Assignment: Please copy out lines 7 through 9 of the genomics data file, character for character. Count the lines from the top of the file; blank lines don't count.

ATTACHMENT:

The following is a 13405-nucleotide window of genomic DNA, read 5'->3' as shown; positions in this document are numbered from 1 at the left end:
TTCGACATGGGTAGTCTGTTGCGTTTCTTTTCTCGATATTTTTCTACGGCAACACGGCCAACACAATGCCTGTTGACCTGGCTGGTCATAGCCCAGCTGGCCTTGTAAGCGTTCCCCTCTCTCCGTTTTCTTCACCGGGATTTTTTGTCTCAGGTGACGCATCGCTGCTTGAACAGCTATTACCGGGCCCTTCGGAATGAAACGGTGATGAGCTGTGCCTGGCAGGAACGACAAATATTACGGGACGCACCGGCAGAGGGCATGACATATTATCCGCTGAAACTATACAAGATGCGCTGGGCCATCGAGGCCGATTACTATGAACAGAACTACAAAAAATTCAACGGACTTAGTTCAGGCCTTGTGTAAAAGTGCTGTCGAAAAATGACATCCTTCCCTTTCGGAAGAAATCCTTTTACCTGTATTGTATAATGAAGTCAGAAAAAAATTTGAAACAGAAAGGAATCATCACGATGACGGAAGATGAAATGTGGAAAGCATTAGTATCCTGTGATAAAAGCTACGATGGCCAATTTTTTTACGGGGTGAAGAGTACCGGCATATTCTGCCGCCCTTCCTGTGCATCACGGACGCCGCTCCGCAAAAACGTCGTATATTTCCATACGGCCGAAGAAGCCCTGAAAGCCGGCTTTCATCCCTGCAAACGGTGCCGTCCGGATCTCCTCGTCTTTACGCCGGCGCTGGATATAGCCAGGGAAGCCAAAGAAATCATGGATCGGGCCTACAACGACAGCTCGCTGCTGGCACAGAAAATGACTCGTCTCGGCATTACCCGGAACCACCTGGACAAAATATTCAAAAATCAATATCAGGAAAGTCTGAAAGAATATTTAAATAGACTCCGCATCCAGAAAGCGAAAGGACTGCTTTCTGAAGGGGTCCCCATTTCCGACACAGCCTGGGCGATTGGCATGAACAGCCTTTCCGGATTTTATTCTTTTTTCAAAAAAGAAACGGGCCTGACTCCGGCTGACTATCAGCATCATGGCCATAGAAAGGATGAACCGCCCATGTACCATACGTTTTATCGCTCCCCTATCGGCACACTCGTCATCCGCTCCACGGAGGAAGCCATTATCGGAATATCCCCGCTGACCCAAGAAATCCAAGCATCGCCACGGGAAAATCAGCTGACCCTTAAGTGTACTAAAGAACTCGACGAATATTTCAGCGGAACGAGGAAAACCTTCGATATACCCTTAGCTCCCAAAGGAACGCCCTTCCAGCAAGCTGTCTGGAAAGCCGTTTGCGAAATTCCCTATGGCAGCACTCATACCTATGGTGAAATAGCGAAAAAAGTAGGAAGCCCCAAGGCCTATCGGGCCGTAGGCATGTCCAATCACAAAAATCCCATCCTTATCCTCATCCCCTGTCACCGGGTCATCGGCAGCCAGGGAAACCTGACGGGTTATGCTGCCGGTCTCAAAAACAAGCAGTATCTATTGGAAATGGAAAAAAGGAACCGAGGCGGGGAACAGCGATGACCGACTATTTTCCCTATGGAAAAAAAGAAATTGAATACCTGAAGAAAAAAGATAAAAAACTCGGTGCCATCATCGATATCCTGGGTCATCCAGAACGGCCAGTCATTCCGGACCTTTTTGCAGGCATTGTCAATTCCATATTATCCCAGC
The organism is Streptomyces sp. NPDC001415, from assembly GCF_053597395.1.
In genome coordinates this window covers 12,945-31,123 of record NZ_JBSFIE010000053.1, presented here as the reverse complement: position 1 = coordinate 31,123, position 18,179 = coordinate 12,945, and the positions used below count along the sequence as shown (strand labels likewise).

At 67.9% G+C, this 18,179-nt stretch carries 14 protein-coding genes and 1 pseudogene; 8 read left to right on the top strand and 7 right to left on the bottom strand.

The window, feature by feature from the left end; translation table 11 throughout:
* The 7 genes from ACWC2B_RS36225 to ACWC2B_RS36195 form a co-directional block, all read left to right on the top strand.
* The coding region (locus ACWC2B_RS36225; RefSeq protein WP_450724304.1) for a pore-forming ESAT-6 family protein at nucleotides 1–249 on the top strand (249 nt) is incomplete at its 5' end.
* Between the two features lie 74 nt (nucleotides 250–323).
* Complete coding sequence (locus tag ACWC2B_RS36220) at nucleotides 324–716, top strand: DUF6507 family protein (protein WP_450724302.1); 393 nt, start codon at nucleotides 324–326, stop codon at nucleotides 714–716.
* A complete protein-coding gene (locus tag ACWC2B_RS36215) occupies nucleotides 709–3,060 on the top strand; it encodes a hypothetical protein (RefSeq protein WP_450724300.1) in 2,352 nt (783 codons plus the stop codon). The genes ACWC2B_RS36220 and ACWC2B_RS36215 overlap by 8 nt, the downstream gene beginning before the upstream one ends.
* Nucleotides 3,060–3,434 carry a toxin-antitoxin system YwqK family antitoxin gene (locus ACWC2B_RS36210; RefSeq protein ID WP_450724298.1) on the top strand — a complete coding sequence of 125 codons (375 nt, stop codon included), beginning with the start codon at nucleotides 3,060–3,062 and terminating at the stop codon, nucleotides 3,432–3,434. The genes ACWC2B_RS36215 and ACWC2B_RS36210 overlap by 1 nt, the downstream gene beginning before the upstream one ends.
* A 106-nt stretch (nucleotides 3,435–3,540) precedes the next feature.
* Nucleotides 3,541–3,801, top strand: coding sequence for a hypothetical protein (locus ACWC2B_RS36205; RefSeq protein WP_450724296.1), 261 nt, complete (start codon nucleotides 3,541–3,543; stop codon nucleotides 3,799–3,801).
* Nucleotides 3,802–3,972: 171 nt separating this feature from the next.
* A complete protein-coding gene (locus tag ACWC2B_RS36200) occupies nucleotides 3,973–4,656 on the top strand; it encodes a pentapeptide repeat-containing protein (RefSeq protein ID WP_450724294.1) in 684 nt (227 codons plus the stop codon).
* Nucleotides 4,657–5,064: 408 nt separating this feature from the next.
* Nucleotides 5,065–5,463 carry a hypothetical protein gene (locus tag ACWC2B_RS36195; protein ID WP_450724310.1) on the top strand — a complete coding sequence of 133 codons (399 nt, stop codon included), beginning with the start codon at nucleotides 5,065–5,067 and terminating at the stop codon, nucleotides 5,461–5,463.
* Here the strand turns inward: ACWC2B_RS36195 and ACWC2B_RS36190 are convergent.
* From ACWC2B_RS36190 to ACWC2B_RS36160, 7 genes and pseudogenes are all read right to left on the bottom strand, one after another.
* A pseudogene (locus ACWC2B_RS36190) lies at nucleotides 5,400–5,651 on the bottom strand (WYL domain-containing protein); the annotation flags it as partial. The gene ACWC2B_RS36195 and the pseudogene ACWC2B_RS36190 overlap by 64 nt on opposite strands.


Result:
* The 7 genes from ACWC2B_RS36225 to ACWC2B_RS36195 form a co-directional block, all read left to right on the top strand.
* The coding region (locus ACWC2B_RS36225; RefSeq protein WP_450724304.1) for a pore-forming ESAT-6 family protein at nucleotides 1–249 on the top strand (249 nt) is incomplete at its 5' end.
* Between the two features lie 74 nt (nucleotides 250–323).